ALso....if Ryder is dealing with acid reflux responses, regurg, etc.... all EPI dogs have damaged or inefficient bile acid functionality.... in which case talk to your vet about giving Ryder Omeprazole.

PHEW! sorry for the long winded post..................but i hope this helps give you a better understanding of why not to get too disheartened if things don't work out as expected in the beginning.... it will eventually with modifications.....and we will do our best to help you get there..............
Olesia, was owned by Izzy, a 35lb Spanish Water Dog (SWD), Diagnosed at 1.5 years old - TLI results 1.. Izzy passed away on February 13, 2020 at 15 years old. She lived with EPI for 13+1/2 years. It was because of Izzy that Epi4Dogs was started... she was the inspiration. May her legacy of helping others with EPI continue for as long as needed.........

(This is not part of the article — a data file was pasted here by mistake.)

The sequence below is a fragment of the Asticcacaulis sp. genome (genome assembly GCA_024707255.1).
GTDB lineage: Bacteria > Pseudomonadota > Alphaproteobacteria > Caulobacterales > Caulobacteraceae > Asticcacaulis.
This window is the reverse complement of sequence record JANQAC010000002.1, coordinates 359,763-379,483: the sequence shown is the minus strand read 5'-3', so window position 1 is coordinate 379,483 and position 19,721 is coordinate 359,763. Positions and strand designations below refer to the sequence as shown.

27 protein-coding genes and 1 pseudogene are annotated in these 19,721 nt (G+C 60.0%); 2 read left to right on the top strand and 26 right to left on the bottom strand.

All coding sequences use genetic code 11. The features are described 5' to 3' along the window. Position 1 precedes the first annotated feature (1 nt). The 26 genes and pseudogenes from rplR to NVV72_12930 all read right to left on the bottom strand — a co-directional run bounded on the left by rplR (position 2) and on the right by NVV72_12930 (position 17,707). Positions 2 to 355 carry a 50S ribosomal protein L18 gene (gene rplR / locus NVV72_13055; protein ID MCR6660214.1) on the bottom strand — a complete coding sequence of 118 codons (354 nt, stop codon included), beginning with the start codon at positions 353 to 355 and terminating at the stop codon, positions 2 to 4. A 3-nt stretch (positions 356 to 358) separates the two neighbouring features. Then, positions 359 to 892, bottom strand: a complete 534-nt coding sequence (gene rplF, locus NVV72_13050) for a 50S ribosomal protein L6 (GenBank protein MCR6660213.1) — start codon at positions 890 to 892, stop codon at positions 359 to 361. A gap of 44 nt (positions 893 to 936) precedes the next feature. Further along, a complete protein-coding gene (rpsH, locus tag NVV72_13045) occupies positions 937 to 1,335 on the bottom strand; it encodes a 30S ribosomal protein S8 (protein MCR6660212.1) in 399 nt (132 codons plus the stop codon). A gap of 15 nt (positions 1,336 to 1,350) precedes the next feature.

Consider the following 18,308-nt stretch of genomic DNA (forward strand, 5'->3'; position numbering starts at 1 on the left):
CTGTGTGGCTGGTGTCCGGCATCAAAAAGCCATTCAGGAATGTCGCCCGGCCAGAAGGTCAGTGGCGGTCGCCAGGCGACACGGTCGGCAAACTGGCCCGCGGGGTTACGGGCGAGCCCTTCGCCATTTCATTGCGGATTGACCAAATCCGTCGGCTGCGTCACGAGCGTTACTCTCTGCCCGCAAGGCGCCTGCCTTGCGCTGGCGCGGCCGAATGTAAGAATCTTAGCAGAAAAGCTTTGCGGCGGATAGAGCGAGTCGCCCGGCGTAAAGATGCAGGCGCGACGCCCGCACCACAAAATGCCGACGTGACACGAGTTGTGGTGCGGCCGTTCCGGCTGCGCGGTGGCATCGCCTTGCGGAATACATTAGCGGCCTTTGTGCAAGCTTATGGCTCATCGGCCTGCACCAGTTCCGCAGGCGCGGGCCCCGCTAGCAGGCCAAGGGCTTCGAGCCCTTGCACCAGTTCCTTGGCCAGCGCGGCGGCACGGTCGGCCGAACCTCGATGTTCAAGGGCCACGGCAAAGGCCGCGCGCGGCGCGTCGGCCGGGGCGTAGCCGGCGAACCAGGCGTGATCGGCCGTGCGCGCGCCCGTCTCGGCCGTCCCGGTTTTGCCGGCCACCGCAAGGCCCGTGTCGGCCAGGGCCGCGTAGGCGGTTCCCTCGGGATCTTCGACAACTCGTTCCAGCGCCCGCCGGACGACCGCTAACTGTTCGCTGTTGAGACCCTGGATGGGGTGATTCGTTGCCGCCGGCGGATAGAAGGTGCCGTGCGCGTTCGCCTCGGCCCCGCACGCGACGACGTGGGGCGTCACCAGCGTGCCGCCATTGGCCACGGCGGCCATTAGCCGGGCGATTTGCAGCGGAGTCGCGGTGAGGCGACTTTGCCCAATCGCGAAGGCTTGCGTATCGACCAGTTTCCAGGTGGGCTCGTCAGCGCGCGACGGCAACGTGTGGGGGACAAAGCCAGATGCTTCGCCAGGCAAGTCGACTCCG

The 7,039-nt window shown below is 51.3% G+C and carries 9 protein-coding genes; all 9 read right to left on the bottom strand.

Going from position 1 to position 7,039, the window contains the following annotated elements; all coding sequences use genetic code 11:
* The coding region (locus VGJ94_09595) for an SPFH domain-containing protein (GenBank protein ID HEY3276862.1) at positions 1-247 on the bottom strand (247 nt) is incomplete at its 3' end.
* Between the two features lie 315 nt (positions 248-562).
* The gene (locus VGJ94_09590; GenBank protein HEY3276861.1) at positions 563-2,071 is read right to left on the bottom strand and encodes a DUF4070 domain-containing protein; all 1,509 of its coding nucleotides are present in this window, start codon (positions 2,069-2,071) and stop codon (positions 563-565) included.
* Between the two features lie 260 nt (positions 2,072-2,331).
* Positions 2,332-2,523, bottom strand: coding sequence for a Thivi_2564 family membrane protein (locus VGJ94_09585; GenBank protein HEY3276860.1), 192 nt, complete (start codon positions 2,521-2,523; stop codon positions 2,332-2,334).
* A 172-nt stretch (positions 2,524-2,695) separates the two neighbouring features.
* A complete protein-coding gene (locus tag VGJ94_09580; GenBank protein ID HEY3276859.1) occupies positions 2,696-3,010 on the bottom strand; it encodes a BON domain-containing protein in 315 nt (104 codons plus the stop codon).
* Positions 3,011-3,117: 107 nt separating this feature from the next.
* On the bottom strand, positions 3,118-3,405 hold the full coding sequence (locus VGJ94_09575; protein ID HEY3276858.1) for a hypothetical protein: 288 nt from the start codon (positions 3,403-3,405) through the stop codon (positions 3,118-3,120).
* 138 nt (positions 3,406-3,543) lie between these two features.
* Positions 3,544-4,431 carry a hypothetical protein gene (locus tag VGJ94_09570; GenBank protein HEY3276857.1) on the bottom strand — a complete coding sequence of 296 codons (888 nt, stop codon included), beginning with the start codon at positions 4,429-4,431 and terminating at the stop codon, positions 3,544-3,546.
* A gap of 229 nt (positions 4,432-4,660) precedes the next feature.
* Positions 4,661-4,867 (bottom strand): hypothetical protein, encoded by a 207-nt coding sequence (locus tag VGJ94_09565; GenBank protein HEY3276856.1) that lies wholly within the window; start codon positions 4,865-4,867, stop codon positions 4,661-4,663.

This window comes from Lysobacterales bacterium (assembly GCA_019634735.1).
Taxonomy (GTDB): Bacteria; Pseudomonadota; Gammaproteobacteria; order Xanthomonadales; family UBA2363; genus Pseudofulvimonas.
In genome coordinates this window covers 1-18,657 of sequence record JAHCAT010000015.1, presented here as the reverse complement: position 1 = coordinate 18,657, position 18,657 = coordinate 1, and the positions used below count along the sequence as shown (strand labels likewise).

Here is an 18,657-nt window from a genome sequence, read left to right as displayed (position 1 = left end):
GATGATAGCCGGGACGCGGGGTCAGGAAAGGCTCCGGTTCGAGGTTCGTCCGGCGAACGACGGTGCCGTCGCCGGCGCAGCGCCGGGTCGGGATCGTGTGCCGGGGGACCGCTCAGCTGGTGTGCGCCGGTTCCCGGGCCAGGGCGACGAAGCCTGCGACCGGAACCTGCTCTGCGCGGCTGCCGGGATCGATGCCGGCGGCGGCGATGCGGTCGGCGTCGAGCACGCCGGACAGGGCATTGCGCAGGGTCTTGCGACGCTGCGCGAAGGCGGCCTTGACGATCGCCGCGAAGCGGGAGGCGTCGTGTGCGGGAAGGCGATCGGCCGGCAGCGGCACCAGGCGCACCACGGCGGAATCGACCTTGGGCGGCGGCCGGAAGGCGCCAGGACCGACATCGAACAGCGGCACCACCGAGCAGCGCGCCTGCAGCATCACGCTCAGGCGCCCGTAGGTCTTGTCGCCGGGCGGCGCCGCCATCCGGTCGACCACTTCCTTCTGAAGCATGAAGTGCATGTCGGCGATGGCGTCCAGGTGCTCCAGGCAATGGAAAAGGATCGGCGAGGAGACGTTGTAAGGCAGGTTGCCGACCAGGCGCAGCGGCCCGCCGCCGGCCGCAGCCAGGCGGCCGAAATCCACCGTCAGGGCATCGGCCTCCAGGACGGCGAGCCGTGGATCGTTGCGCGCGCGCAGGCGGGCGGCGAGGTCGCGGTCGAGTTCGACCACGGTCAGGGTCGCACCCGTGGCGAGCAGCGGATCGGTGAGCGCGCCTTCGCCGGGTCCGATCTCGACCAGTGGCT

Chance
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Posts: 405
Country: Canada
Pet name: Chance
My name: Andrea

Re: Need Advice for My German Shepherd, Ryder, Diagnosed with EPI

Post by Chance » 03 Jun 2023, 22:37

I do agree that one has to be careful with bentonite clay. However There's decent documentation to show that it's been used with success for certain things. There's no way that Chance was ever going to get stable without it. He'd still be off and on antibiotics without it. (It's not a bad idea to use antibiotics now to help get things controlled now. But I would not say clay is to be avoided completely).

It is worth noting that Calcium bentonite is safer than sodium bentonite clays. Sodium bentonite clay is used in industrial uses, including to create water tight barriers. So it's not as safe for ingestion. (It has been used some in topical applications). Calcium bentonite clay is safer for ingestion, provided you get one that is certified for internal use. (Many intended for topical use only are not necessary mined with all impurities removed. Thus not something I would be comfortable with).